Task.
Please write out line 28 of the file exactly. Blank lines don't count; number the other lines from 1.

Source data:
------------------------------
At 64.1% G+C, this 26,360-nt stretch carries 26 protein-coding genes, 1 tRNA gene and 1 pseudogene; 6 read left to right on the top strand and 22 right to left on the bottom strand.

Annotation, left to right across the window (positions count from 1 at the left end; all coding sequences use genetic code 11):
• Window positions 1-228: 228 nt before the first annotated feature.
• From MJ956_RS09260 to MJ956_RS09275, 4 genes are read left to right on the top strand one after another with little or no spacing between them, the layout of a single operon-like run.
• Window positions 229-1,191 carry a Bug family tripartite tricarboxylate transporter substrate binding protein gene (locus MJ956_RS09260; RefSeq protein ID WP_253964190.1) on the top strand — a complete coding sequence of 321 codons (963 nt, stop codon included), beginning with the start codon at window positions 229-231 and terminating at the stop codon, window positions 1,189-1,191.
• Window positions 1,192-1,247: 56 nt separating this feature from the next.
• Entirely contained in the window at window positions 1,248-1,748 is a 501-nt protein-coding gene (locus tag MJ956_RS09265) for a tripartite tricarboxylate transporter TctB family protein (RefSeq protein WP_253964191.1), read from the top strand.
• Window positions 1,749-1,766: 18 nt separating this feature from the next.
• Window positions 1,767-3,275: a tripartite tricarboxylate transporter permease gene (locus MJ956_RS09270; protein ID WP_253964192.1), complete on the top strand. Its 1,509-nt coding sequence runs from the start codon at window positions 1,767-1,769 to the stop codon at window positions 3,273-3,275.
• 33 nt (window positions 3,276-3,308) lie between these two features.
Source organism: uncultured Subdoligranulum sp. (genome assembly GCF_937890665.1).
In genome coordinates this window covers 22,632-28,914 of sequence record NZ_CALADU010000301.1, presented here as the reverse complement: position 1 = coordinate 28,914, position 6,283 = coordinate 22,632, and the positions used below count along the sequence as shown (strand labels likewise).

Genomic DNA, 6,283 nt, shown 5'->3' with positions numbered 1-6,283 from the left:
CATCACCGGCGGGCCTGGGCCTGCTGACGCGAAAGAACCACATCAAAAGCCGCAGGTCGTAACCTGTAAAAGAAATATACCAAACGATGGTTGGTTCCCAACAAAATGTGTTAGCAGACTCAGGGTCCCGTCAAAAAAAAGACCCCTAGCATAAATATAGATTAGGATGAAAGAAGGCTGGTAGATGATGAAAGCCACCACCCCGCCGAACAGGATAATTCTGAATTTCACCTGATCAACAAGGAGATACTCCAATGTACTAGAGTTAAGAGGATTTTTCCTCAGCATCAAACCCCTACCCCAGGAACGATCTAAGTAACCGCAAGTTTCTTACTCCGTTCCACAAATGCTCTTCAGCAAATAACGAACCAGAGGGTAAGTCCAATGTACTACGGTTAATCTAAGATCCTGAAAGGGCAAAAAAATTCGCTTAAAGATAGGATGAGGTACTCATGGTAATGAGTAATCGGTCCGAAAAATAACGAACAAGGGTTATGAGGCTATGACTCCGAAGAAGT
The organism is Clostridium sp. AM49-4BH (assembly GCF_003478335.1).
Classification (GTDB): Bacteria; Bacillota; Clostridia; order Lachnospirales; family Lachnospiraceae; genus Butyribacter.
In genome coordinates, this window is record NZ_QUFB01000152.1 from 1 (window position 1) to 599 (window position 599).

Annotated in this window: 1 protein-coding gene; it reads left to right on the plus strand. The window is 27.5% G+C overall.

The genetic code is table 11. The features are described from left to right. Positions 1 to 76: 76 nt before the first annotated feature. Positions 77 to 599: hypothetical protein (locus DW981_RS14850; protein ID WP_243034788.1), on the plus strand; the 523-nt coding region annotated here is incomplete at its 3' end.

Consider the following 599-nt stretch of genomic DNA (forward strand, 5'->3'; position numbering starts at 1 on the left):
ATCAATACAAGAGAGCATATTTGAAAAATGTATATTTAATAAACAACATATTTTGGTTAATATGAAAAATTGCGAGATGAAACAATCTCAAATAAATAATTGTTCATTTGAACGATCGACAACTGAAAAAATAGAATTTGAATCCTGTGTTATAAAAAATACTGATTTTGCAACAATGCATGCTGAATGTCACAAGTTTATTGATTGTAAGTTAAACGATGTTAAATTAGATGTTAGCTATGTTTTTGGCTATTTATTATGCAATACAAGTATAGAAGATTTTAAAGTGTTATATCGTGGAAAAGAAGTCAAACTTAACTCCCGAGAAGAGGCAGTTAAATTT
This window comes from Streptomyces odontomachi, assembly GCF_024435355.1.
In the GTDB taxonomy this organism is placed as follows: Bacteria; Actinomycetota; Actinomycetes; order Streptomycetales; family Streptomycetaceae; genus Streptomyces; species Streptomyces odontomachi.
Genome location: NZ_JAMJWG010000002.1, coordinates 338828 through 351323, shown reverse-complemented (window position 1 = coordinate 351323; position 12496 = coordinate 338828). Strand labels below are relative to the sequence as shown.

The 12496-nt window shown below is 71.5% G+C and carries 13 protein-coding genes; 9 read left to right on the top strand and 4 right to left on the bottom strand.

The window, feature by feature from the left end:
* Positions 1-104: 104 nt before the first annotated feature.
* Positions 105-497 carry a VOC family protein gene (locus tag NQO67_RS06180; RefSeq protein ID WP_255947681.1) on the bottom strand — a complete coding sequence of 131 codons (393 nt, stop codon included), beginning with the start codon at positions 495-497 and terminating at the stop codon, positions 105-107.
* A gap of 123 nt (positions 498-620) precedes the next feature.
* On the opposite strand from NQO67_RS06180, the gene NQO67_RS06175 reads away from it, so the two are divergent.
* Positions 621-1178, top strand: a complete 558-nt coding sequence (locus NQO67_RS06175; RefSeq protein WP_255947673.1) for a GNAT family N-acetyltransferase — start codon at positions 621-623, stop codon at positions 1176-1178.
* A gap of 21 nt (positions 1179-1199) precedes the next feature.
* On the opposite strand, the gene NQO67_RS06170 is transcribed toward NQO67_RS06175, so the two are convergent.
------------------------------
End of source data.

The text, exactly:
* Positions 105-497 carry a VOC family protein gene (locus tag NQO67_RS06180; RefSeq protein ID WP_255947681.1) on the bottom strand — a complete coding sequence of 131 codons (393 nt, stop codon included), beginning with the start codon at positions 495-497 and terminating at the stop codon, positions 105-107.